An Analysis of Mother-Daughter Relationships in Little Women and A Tree Grows in BrooklynThe mother-daughter relationship is often protrayed in literature as a reflection of either a family’s answer to a crisis or a daughter’s rejection of societal norms (Nadeau, n. pag.).
This is primarily due to the fact that although the mother is the main source of cultural values, she was raised in an environment that was more conservative than the one her children were brought up in (Nadeau, n.
pag.). Hence, the element of the mother-daughter relationship in literature is crucial for understanding a given society and its expectations from its members (Nadeau, n.
pag.).Louisa May Alcott’s novel Little Women was written in 1868, a period when marriage and family were the only options available to a woman. However, this was also the era that saw the emergence of the women’s rights movement in America (http://www.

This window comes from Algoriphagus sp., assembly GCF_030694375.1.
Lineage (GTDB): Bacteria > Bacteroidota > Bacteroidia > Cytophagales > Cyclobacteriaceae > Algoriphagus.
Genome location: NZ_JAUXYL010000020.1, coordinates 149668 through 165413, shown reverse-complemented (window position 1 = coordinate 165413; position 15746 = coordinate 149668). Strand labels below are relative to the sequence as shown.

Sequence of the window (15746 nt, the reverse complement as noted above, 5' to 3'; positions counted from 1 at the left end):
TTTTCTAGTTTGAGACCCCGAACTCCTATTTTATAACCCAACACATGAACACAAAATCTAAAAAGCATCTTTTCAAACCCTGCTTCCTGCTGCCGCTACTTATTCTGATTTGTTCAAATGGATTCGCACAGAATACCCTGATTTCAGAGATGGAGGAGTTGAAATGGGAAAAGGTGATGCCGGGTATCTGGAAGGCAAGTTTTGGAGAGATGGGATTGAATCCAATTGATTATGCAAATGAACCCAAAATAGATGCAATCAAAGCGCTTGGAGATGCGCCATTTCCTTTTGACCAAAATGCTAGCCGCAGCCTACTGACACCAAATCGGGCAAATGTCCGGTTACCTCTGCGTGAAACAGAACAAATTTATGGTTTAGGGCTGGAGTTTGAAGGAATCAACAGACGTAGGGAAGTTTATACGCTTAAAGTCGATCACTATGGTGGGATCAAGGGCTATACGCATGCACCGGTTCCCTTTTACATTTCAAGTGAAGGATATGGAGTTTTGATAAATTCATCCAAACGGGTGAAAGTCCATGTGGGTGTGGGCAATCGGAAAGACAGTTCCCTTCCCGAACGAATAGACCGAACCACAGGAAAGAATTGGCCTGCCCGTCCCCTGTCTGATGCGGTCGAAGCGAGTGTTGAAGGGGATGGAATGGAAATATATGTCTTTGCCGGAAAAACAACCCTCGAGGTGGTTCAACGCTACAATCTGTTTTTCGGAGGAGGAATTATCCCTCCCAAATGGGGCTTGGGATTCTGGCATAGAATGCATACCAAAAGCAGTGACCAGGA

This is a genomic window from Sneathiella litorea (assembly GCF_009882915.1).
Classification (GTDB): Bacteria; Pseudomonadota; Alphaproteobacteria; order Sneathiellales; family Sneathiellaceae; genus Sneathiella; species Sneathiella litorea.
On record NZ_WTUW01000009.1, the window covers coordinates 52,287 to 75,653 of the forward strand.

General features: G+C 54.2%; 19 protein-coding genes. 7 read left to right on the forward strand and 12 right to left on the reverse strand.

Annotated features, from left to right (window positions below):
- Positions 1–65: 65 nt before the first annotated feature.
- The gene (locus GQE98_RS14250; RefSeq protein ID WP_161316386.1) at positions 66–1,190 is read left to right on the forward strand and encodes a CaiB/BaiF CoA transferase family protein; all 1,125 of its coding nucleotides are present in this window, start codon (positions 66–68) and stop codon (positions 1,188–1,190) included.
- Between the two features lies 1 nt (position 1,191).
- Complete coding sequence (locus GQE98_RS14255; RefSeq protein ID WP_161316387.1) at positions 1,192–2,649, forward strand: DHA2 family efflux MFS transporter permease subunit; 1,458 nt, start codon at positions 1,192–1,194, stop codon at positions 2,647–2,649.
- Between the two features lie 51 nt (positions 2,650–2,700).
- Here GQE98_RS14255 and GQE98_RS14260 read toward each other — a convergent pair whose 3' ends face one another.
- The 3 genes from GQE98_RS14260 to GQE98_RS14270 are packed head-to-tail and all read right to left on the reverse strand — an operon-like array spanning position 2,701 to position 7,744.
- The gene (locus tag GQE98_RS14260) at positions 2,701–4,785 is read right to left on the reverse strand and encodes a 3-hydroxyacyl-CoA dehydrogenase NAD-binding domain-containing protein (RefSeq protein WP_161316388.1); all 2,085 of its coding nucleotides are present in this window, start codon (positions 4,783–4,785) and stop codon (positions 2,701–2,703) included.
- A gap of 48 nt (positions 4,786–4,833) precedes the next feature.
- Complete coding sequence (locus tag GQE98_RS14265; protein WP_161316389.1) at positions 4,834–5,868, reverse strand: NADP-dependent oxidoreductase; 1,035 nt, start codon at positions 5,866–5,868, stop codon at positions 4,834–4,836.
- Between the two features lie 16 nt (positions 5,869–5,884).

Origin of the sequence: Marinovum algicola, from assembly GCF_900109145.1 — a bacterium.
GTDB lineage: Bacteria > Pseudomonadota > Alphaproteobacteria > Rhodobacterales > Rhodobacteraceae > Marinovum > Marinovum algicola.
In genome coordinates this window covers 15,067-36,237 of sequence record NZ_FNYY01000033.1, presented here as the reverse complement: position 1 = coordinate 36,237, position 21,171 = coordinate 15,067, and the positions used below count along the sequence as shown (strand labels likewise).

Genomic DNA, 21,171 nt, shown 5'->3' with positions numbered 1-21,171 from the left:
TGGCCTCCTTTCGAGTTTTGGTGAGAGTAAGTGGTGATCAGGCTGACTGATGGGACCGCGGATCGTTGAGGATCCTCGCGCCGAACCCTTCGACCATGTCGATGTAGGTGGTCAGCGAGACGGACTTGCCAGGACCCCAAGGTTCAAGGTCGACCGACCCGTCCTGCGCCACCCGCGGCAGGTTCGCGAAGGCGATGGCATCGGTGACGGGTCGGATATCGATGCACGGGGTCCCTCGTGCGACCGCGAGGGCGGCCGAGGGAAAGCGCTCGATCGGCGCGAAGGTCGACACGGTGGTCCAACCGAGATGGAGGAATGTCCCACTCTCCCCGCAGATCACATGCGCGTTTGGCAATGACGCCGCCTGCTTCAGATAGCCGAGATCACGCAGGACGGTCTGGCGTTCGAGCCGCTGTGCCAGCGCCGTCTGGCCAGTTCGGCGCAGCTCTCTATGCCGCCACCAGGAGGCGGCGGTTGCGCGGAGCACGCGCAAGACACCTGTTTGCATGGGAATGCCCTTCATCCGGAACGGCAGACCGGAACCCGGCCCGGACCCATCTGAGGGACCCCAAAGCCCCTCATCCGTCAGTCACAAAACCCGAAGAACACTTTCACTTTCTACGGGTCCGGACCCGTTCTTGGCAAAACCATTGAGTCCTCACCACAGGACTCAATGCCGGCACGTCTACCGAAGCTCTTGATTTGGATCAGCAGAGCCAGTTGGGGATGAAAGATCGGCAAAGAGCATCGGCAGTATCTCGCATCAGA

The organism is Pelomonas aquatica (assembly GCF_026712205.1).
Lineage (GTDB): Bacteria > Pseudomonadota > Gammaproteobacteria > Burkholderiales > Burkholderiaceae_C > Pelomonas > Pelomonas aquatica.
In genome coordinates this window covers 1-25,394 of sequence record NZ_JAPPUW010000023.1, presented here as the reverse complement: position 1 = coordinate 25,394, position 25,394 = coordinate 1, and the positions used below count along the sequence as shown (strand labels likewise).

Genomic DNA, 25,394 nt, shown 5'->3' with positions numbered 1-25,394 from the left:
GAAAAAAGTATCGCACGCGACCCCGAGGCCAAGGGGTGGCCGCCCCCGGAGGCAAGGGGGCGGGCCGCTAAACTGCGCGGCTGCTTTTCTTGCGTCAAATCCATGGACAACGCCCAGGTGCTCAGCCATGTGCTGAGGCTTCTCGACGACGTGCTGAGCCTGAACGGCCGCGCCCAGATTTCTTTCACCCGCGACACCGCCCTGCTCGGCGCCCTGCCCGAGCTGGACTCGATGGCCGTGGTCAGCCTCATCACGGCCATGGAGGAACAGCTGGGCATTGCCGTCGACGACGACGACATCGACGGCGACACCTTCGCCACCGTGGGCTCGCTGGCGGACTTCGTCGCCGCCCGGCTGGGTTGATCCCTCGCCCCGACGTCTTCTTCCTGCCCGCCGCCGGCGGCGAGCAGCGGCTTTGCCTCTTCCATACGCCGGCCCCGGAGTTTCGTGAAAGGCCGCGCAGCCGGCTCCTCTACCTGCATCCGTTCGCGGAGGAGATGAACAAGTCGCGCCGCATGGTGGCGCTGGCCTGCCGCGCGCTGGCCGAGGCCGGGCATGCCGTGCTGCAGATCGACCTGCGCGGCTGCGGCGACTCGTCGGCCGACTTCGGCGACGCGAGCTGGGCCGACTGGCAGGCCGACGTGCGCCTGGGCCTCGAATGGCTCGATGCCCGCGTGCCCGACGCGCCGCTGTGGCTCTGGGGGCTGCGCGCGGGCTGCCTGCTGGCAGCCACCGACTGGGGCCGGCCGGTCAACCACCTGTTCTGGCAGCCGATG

answers.com, n. pag.).
Critics therefore argued that the novel aimed to “reconcile the divergent goals of individuality and domesticity for women” by “(democratizing) the home and (establishing) egalitarian marriage at its center” (Baym, 472).
Marmee raised her four daughters to be independent and to find contentment in themselves instead of from men. She tells Meg and Jo in Chapter 9:“My dear girls, I am ambitious for you, but not to have you make a dash in the world..
.Better be happy old maids than unhappy wives, or unmaidenly girls, running about to have husbands…
Make this home happy, so that you may be fit for homes of your own, if they are offered you, and contented here if they are not” (n. pag.).When Mr.
March was away at war, Marmee single-handedly ran the March household, proving to her daughters that a man was not necessary to successfully run a home (http://www.answers.com, n. pag.
). As a result, her daughters were inspired to achieve their dreams despite the limited choices their society offered to women. Jo, for instance, was able to fulfill her ambition to become a writer and a teacher. She also married Professor Bhaer, a loving husband who supported her career.